Review: Trustus Theatre’s Godspell
Trustus Theatre surprised me when they announced they would be mounting the often-produced Godspell this season. For a theatre that I associate with being new, raw, and edgy, this seemed a milquetoast choice. I mean, your church (if you’re of the church-going sort) has probably done a production of this show. Middle schools do it. And Trustus is doing it too?
For those unfamiliar, Godspell is a musical that retells the gospel of Matthew. It features an ensemble cast that reenacts the various parables of this gospel in a wide variety of styles. The original Stephen Schwarz (music and lyrics)/John Michael Tebelak (book) version debuted in 1971 on Broadway, although a non-musical version by just Tebelak existed for about a year prior. Trustus chose the 2012 updated version (A very good call) that incorporates the 1970s retro vibe of the original with modern-day references that help keep it from feeling too dated to be relevant.
Director Dewey Scott-Wiley has put together a cast of folks we Columbians have seen plenty times of in various productions, but rarely together. Getting to see this interesting mix of talented people play onstage together was probably my favorite part of the show. The cast is top-notch. Maintaining the level of energy necessary to pull a show like Godspell off is a huge challenge, and there are no weak spots here. Catherine Hunsinger (Lindsay), Mario McClean (John the Baptist), and Courtney Selwyn (Celisse) stood out the most to me for their terrific vocal performances, but with such a variety of songs in such a wide array of styles, everyone got a chance to shine. Scott Vaughan was a beautifully compassionate Jesus, and played his role with an almost childlike raw simplicity that even this nonbeliever found touching.
The set is stark, modern, and evocative of being trapped inside of some sort of computer. Scott-Wiley mentions this is meant to convey “a landscape of technological decay and isolation” in the program, and this has been well-executed by set designer Chad Henderson. Amy Brower Lown and Molly McNutt obviously had a blast putting together the costumes for this show. There are hints of the hippy-type costumes of the original production here and there, but they’ve all also been modernized just like many of the other elements of this revised take on the now-classic musical. It’s as if a bunch of grownup toddlers got to pick out their own play clothes for the day…in a good way. The band, led by musical director Randy Moore help give this production a level of professionalism that I haven’t seen in this musical before.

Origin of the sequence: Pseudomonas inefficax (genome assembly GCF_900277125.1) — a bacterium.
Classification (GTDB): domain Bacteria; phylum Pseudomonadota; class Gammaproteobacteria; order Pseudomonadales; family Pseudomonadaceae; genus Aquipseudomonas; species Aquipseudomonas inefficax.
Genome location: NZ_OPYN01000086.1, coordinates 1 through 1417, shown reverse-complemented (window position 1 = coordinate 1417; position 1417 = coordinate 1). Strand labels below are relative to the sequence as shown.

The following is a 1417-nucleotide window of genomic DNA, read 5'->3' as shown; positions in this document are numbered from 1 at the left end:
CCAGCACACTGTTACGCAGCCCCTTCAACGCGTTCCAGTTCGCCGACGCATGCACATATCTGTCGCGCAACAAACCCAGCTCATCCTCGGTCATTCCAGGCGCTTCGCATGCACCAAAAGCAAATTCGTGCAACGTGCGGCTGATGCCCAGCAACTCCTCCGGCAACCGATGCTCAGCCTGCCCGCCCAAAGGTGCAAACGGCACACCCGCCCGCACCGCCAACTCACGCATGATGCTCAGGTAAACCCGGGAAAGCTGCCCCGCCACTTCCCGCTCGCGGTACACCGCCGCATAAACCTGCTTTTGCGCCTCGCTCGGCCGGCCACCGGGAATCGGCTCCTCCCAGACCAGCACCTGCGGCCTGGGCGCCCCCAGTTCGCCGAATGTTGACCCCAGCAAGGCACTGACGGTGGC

The score is interesting, but feels dated. It still feels as if the vast majority of the music hasn’t been updated since the early 70s, which is partly to be expected. Songs like “Day by Day” were extremely popular (to the point of topping the charts) back then, and they aren’t without merit. I personally like music from this era, so it wasn’t too much of an issue for me, but I can see how others might be put off.
I mentioned earlier that I’m not of Christian faith, so this was an interesting experience. The majority of the content of this musical is steeped in religion, but there’s also room for various takeaways for those who don’t subscribe to these particular tenets of faith. If you take the dogma out of it, you have a play about a group of people who are struggling through a dark time of societal decay. They’re being led by a really kind person, and they’re just trying to figure out how to be good to each other and build a “Beautiful City” (my favorite song from the show) where everyone can thrive. There’s something to that, no matter who you are.